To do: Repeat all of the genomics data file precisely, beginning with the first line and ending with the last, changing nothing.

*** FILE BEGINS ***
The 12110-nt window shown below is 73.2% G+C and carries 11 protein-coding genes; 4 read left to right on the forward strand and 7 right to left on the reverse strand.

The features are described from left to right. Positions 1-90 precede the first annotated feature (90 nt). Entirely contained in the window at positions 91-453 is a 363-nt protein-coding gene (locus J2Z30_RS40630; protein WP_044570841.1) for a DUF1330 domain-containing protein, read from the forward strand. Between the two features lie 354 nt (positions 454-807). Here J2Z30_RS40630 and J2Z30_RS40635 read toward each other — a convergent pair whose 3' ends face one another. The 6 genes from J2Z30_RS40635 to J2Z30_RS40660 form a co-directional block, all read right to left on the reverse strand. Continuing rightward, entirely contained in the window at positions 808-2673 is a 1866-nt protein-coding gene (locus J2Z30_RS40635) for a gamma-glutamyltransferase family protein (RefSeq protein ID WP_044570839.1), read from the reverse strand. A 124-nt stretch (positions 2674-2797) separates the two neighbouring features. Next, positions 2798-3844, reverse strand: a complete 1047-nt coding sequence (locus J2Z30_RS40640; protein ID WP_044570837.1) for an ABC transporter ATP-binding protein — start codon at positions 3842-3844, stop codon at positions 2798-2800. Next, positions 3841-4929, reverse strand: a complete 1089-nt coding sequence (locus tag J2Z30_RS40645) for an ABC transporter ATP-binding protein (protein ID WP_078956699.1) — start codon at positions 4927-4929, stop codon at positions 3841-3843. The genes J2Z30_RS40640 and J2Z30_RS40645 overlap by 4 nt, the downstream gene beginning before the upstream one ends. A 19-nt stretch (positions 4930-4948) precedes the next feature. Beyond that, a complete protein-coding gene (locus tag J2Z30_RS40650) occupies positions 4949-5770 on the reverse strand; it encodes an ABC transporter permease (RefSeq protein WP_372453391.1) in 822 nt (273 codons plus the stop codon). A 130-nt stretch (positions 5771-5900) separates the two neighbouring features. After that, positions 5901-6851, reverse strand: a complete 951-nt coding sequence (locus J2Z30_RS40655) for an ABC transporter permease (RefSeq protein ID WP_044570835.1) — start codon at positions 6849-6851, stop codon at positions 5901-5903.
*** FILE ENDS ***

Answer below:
The 12110-nt window shown below is 73.2% G+C and carries 11 protein-coding genes; 4 read left to right on the forward strand and 7 right to left on the reverse strand.

The features are described from left to right. Positions 1-90 precede the first annotated feature (90 nt). Entirely contained in the window at positions 91-453 is a 363-nt protein-coding gene (locus J2Z30_RS40630; protein WP_044570841.1) for a DUF1330 domain-containing protein, read from the forward strand. Between the two features lie 354 nt (positions 454-807). Here J2Z30_RS40630 and J2Z30_RS40635 read toward each other — a convergent pair whose 3' ends face one another. The 6 genes from J2Z30_RS40635 to J2Z30_RS40660 form a co-directional block, all read right to left on the reverse strand. Continuing rightward, entirely contained in the window at positions 808-2673 is a 1866-nt protein-coding gene (locus J2Z30_RS40635) for a gamma-glutamyltransferase family protein (RefSeq protein ID WP_044570839.1), read from the reverse strand. A 124-nt stretch (positions 2674-2797) separates the two neighbouring features. Next, positions 2798-3844, reverse strand: a complete 1047-nt coding sequence (locus J2Z30_RS40640; protein ID WP_044570837.1) for an ABC transporter ATP-binding protein — start codon at positions 3842-3844, stop codon at positions 2798-2800. Next, positions 3841-4929, reverse strand: a complete 1089-nt coding sequence (locus tag J2Z30_RS40645) for an ABC transporter ATP-binding protein (protein ID WP_078956699.1) — start codon at positions 4927-4929, stop codon at positions 3841-3843. The genes J2Z30_RS40640 and J2Z30_RS40645 overlap by 4 nt, the downstream gene beginning before the upstream one ends. A 19-nt stretch (positions 4930-4948) precedes the next feature. Beyond that, a complete protein-coding gene (locus tag J2Z30_RS40650) occupies positions 4949-5770 on the reverse strand; it encodes an ABC transporter permease (RefSeq protein WP_372453391.1) in 822 nt (273 codons plus the stop codon). A 130-nt stretch (positions 5771-5900) separates the two neighbouring features. After that, positions 5901-6851, reverse strand: a complete 951-nt coding sequence (locus J2Z30_RS40655) for an ABC transporter permease (RefSeq protein ID WP_044570835.1) — start codon at positions 6849-6851, stop codon at positions 5901-5903.